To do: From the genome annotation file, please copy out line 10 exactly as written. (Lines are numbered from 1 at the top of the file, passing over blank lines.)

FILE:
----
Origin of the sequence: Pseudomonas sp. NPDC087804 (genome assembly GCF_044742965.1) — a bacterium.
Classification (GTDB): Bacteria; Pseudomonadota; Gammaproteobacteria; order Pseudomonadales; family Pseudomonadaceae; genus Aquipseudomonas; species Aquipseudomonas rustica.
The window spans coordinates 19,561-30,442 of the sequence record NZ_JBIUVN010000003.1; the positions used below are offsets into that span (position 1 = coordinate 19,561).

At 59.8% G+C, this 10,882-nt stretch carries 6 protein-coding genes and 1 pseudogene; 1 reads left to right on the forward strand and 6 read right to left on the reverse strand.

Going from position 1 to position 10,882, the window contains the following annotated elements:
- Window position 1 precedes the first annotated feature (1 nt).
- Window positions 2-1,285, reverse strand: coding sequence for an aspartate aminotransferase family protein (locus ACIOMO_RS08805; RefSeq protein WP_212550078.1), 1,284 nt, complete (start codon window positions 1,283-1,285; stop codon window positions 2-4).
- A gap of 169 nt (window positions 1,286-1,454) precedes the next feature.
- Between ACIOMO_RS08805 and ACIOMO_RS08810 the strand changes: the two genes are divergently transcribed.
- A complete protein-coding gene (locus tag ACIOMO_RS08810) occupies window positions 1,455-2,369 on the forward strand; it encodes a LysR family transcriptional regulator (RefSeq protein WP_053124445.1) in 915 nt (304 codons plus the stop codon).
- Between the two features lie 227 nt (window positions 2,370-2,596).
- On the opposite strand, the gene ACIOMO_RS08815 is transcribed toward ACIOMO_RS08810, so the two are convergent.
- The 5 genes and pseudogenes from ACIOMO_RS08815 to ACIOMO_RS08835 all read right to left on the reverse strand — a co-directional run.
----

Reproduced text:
- A complete protein-coding gene (locus tag ACIOMO_RS08810) occupies window positions 1,455-2,369 on the forward strand; it encodes a LysR family transcriptional regulator (RefSeq protein WP_053124445.1) in 915 nt (304 codons plus the stop codon).